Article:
Analyst report says Huawei has replaced Apple iPhone as smartphone leader in China, despite iPhone 15 launch
Apple has been handed some potentially bad news in one of its most important overseas markets, after a Monday report from Jefferies analysts.
CNBC, citing the Jefferies update, reported that Apple’s iPhone has officially been dethroned from its position as the smartphone market share leader in China.
Apple is one of the few Western companies still operating in China, where it continues to be a leading smartphone provider in that market. This is despite the ongoing and increasingly bitter trade war between Beijing and the West.
CNBC reported the Jefferies analysts as concluding that sales of the recently launched iPhone 15 in China have disappointed, as Huawei sales have risen.
The analysts reportedly said smartphone sales in China have showed positive growth year over year, driven primarily by high double-digit growth in Android sales led by Huawei, Xiaomi and Honor devices.
But Apple’s iPhone has seen a significant, double-digit decline, and its volume growth year over year has been negative since the iPhone 15 launched, according to the analysts.
As a result, Huawei overtook the iPhone in the No.1 spot for market share, CNBC reported.
“We believe weak demand in China would eventually lead to lower-than-expected global shipments of iPhone 15 in 2023,” the analysts wrote, adding that the trend suggests the iPhone will “lose” to Huawei next year.
The Jefferies analysts reportedly wrote that Android’s volume growth can’t be credited to discounts, and that discounts on iPhones, excluding the iPhone 15 models, have been stable, while the average discount for Android “is not high.”
The analysts noted that resale iPhone 15 devices are all “trading at discounts to official selling prices,” which also reflects the weak demand in China.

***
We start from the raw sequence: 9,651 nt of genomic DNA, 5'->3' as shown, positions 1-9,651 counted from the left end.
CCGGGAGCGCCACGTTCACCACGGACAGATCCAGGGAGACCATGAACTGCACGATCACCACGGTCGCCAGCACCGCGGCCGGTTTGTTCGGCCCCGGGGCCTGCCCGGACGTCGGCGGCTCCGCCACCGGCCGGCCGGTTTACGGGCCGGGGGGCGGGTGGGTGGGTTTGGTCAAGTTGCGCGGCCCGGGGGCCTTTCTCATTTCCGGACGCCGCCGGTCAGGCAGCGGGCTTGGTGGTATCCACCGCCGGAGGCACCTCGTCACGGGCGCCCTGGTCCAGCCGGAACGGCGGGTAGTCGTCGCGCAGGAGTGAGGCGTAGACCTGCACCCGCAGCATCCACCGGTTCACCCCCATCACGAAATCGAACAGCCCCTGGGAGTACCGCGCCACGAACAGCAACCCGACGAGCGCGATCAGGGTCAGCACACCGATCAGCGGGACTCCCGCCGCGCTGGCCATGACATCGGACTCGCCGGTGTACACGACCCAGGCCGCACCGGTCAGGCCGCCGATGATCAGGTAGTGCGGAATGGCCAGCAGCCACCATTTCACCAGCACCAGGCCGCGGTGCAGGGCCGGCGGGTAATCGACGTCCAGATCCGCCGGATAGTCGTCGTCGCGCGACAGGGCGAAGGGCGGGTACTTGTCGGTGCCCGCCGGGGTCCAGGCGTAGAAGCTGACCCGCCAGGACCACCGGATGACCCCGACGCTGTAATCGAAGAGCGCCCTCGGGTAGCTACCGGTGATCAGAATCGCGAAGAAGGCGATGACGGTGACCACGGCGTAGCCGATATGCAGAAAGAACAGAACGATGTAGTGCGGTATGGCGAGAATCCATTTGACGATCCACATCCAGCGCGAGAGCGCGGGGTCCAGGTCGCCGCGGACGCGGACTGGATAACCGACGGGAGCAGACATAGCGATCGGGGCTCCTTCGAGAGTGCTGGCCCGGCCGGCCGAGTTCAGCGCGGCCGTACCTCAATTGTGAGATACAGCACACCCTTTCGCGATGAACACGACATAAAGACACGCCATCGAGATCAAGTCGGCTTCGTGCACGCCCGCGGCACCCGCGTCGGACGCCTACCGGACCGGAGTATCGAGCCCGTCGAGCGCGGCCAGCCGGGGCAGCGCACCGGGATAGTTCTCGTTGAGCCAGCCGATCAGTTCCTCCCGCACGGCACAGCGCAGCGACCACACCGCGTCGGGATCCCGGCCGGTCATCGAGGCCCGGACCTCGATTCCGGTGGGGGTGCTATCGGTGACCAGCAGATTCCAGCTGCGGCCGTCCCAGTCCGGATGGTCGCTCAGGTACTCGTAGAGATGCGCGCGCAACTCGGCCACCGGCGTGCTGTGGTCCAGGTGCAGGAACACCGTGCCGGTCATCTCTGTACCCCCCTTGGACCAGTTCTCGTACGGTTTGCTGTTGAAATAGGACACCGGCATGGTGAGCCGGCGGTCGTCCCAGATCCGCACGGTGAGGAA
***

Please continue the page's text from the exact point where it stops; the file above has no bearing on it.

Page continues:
CNBC also reported that analysts at Morgan Stanley have cut their price target for Apple from $215 to $210 in a report Monday.
The Morgan Stanley analysts are now apparently “more guarded” about Apple’s December quarter because of supply headwinds. They also cut their iPhone expectations for the quarter by 8 percent.
The Morgan Stanley analysts said they will be watching Apple’s total revenue, services revenue growth, gross margin and revenue growth in China from its September quarter, but that the December quarter guide “is what will matter most.”
Apple did not immediately respond to CNBC’s request for comment.
Last month the Wall Street Journal had reported that central government agencies in China had been ordered not to use iPhones for work or bring them into the office.
At one stage this caused Apple’s share price to experience its largest daily loss in a month.
Matters were not helped by another media report that the Chinese ban may also be imposed on staff at state-owned companies and government-backed organisations.
However China rejected the media reports that it had implemented a ban government workers’ use of Apple iPhones.
Apple and indeed any foreign mobile phone companies operating in China, have follow the country’s privacy laws to prevent “any person or organisation” stealing data stored in their customers’ phones.